At one point, it looked as if Harold Holzer would run the library.
Holzer's story is that "he announced that he was no longer interested because Illinois officials had reduced the scope and authority of the directorship."
Had he [Holzer] been selected, John Simon [Grant papers editor and critic of the Disneyfication of the library and museum] would be a happy camper. Simon's unhappiness [with the Library] is rooted in a combination of the bizarre world of Illinois history politics/Lincoln politics/professional frustration... About a decade ago there was a major upheaval in the Abraham Lincoln Association, which is the "official" organization (it makes decisions about Lincoln's papers, etc.). Frank Williams headed it... He was ... caught plagiarizing in a chapter of collected essays. He would not leave gracefully, so he was deposed. Off in a huff went Gabor Boritt, Holzer, Simon, and Williams. Cullom Davis took over.
Boritt, Simon, Williams, and Holzer decided that they could run their own little show at Gettysburg ... thus the Lincoln Forum. Note who won a prize from the Lincoln Forum this year. Note who won a chunk of the Lincoln Prize. [...] The papers merit the prize; paper projects, however, are a team effort. Note who currently heads the Grant Association [Frank J. Williams].
And then there's the link between Boritt, the Lincoln Prize, and the Gilder-Lehrman folks [who fund the Lincoln prize], who have a celebrate Lincoln agenda. The fun part of that is the scramble on Holzer's part to shift from [his Lincoln books co-author] Mario Cuomo [former Democratic governor who appointed Holzer to state positions] to the Republican-controlled Gilder-Lehrman folks. [Lehrman actually ran against Cuomo in the 1980s.] The Lincoln Forum crowd has very good relations with C-SPAN.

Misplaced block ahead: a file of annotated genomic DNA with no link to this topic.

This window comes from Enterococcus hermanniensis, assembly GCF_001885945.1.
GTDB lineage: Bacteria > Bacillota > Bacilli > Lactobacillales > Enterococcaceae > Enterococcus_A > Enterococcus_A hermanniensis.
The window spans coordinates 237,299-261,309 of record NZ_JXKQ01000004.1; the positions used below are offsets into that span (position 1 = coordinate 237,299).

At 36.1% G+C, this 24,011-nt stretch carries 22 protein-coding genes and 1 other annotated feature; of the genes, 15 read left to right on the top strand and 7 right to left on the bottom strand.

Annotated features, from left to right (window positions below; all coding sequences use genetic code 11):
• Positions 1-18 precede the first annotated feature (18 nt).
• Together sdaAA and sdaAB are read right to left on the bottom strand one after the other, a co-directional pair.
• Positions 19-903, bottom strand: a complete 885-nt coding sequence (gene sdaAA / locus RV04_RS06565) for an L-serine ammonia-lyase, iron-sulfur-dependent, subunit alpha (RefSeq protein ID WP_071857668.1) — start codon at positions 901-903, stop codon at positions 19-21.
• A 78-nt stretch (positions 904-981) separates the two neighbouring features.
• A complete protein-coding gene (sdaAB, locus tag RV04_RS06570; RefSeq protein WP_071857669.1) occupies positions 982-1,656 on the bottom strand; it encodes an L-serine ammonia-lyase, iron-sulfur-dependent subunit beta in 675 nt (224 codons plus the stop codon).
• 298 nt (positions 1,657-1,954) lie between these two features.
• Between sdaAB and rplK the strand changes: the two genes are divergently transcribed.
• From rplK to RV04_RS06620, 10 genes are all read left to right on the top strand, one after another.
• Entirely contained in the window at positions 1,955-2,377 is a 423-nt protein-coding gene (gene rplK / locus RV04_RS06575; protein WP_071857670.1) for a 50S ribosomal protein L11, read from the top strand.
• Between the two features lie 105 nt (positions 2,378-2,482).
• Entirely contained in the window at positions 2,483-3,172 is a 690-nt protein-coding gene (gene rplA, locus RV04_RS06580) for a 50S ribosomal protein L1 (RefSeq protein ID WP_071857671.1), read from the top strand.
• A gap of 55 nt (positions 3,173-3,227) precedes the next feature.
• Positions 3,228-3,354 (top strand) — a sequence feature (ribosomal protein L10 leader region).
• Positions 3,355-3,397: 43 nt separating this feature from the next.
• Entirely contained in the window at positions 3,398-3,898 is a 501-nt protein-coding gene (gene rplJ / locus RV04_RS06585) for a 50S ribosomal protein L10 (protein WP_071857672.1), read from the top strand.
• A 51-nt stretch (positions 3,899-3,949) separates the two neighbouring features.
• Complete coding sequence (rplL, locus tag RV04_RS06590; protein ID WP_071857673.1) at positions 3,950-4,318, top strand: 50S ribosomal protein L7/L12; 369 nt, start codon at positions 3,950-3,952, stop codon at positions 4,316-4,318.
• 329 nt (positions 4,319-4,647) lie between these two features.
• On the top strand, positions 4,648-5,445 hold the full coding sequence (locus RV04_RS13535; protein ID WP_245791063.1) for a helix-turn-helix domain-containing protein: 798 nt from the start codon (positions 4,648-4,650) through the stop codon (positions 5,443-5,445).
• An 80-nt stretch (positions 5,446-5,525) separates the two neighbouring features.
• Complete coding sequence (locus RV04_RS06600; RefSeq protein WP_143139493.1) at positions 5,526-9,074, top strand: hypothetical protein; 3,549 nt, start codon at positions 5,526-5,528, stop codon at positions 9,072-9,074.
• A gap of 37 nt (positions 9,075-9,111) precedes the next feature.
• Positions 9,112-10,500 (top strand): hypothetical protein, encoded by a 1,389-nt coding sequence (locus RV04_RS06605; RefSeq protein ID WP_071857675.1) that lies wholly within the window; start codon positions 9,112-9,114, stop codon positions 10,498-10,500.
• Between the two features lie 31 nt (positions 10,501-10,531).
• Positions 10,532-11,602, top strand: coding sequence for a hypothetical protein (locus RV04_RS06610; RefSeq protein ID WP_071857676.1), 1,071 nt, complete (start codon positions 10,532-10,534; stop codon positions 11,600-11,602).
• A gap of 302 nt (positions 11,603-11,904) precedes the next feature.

And so, the Williams party, in Babylonian exile, takes its shots at the Library's former and current management.
Simon, Holzer, Williams, and Boritt are hardly innocent parties. The next part of the power struggle is for who will control the Lincoln Bicentennial.
That battle is underway. Richard Norton Smith proclaims he "is making big plans for opening the Abraham Lincoln Presidential Museum in April that include a block party, banquet and torchlight parade. The director of the library and museum complex sees the museum's spring debut as a kickoff to a decade of celebrations of the 16th president."
A decade of largesse and patronage, I'm tempted to say. Meanwhile, in his corner of the Lincoln field, Harold Holzer announces... nothing yet. Looks like Smith has stolen a march.
Have we forgotten someone? Yes. Lincoln scholar Pat Sajak (scroll down).
Thank you, reader.